Wrestling Elephants: Steve Pezman
Wrestling Elephants is a blog, a podcast, and a forum for the exchange of ideas.
This is the fifth in a series of interviews I’m doing for Pilgrim Radio. This conversation is with Steve Pezman, co-founder and publisher of The Surfer’s Journal. Steve was also the publisher of Surfer. He’s seen a lot of surf culture over the years. — Jamie Brisick
And as a bonus, a list of Steve Pezman’s most stylish surfers:
Phil Edwards: Not for power which he had at his beck and call, but for intuitive rides, radical precise edge turns in surprising wave parts (like middle rather than top or bottom turns, way more difficult cause there’s no bottom to bounce off and it’s all about radical direction change mid-face, edge carving with little surface to hold to, on the vertical portion of the face you usually move through rather than use) his body language identifiable from far away, his overall esthetic, so far ahead of everyone else in his day that surfers went in to watch when he paddled out.
Matt Kivlin: Post war originator of the contemporary California point style, featuring upright stance and torso, a bend-zee-knees and-zee-ankles snow skiing style, arms and hands spread low and used elegantly, riding deep/trimming from way back—Mickey copied him.
Miki Dora: Smooth and snarly under pressure, rakish, dark and attractive, climb and drop nose riding flow master, his beach style might mix a bare-chested thrift store tweed with leather elbow patches, worn over low slung indolence. Formal wear? Tux sans socks. Skilled at all the moneyed games: tennis and golf, knew wine from his (birth) father, trusted no one, rude, self-centered brat on both land and sea, the most imitated surfer of his time.
Renny Yater: His arched silhouette at Rincon was the Surfer magazine logo, the ultimate smooth trimmer with a uniquely elegant physical language described by Bob Cooper as, “Gave me chicken skin just watching him walk down the street and turn a corner!”
David Nuuhiwa: Lanky, loose, gorgeous in motion, weightless, both facing or back-to, hung heels, tens, tip-wrapped one-legged fives, beautiful inbreed Hawaiian flow, the nose riding and otherwise surfing genius in his prime. Or... a moke who realized there was more to life but had no clue what it was—never should have left Waikiki.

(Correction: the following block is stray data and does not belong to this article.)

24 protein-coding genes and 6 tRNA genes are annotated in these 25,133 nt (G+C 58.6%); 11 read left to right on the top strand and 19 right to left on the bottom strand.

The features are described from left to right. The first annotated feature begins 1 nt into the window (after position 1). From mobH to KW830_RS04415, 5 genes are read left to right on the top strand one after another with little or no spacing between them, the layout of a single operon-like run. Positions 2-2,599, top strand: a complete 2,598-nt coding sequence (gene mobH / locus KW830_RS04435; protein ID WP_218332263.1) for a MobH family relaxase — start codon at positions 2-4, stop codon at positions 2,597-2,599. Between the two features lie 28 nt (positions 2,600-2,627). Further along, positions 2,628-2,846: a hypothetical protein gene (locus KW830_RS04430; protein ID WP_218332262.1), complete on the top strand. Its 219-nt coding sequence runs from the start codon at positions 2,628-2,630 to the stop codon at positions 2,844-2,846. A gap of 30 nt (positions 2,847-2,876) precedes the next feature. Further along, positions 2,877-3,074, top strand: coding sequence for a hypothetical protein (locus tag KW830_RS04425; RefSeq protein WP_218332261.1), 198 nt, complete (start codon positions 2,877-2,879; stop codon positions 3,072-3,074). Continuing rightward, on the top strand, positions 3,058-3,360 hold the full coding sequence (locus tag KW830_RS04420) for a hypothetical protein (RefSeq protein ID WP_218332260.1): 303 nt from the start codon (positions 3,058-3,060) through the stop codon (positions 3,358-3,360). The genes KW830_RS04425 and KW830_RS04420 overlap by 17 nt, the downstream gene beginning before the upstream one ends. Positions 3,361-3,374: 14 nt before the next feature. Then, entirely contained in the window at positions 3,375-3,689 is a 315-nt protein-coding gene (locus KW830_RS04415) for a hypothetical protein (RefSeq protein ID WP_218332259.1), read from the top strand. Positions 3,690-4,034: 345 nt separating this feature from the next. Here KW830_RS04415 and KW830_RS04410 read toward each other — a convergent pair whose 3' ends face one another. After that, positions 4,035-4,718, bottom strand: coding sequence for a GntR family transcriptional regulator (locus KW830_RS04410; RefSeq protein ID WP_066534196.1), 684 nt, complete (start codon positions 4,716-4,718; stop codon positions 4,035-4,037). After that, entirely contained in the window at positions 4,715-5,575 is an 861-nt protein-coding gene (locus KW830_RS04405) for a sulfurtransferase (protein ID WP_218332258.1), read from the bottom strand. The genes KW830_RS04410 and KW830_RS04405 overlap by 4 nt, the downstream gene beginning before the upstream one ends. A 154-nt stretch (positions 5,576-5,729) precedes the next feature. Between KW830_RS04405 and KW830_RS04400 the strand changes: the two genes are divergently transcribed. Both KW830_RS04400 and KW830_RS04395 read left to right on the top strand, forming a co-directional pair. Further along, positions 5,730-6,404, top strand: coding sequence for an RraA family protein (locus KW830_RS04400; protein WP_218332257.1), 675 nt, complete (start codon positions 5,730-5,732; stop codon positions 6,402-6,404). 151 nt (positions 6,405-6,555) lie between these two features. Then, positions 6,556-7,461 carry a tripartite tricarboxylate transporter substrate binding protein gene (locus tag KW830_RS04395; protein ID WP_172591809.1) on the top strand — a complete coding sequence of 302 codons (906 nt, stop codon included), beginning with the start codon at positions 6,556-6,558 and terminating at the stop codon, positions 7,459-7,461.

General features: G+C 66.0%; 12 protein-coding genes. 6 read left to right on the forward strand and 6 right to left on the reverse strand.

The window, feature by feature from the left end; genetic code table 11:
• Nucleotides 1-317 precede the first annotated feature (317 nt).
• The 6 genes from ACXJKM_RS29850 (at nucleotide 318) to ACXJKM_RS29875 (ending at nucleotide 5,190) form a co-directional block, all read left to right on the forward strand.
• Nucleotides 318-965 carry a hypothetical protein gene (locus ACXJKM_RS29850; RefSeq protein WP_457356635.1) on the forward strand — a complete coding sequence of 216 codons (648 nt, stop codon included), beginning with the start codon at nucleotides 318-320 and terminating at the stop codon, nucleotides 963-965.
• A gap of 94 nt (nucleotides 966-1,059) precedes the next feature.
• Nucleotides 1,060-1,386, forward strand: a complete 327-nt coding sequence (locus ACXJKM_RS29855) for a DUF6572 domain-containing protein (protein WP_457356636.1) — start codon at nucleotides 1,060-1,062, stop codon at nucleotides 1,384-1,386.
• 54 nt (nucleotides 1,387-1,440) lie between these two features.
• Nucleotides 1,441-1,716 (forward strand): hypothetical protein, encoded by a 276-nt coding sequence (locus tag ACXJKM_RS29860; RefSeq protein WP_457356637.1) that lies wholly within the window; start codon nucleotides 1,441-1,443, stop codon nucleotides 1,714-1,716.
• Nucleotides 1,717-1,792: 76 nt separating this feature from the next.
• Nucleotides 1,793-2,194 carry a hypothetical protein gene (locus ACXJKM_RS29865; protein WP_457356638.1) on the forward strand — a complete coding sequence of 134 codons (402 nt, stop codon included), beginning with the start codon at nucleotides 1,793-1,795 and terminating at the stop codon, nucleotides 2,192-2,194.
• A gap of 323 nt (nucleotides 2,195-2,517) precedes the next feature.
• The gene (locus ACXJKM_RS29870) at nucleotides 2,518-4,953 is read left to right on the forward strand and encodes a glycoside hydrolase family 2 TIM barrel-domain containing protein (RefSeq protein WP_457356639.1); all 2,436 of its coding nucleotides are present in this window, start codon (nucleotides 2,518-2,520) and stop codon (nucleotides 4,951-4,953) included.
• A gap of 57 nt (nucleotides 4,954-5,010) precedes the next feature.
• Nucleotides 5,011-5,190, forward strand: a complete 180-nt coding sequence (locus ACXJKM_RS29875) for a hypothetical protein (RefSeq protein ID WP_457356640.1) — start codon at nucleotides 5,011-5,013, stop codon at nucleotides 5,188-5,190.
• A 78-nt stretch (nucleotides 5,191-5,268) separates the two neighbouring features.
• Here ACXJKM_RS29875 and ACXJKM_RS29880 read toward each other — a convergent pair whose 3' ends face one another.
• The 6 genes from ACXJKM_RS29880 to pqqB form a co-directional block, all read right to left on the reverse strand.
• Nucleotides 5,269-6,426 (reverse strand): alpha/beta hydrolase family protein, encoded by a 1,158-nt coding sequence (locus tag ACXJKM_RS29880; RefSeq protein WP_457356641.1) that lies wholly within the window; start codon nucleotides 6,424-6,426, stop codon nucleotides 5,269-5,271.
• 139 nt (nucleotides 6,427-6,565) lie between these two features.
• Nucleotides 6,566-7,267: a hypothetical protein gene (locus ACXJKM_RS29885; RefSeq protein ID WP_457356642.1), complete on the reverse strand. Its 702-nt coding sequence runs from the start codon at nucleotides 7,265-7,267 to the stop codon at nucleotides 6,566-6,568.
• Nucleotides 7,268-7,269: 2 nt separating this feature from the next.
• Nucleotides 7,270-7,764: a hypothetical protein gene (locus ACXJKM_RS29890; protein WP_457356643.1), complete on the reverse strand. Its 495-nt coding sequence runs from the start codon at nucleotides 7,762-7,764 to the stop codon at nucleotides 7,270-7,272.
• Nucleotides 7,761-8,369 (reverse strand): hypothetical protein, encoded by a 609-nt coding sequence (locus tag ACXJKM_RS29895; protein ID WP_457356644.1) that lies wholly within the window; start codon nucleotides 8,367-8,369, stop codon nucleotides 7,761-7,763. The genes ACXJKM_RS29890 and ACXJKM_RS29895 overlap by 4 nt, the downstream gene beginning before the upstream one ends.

Tom Curren: When style disappeared, having been exchanged for feet-planted short-board-wrenching power moves, he kept the power but retrieved a natural style from California’s waste bin.
Barry Kanaiaupuni scenario: This was like ’69, when “short”, minimalist, “how much less can I ride?” was being answered by BK on a 7ft, seventeen-inch-wide spear, attempting a late takeoff at the top of a concave Sunset face, hanging there for an instant, then air-dropping to the bottom in an upright stance, slightly separating from the deck below him then reconnecting as it lands, into a leaned over, rock solid swoop buried to the stringer, squirts up face, body leading, into a snap-down at the top, and then the whole deal over again, twice more, each bottom and top turn slightly more radical than the last, until he flies over the back, all with a bit of swagger. Shit!
Jackie Baxter: Hot shit 15-year-old from Santa Monica, blond, beautiful, dark tan, totally unpredictable on a wave. A swank flow-master who flashed radical in any circumstance. Girls ate him up.
Buddy Boy: A sun-darkened body and face contrasted his white smile. Hot snow skier. Surfed beautiful slack-key style, off-balance, hugely improvisational, seemingly about to lose it but rarely did. On shore, he was such a fuck-up that although one of the very best, rarely on anyone’s list.
Greg Tucker: Cute handsome, surfed like Baxter but being taller, with more body leverage to gracefully fling around. Always off-balance, never over his board, more often leaning out ahead of it. Died young in a head-on with a taxi in the mountains above Acapulco.
– Photos by Jamie Brisick
Intro Song: Dirty Three – “It Happened”
Outro Song: Gabor Szabo - "Gypsy Jam"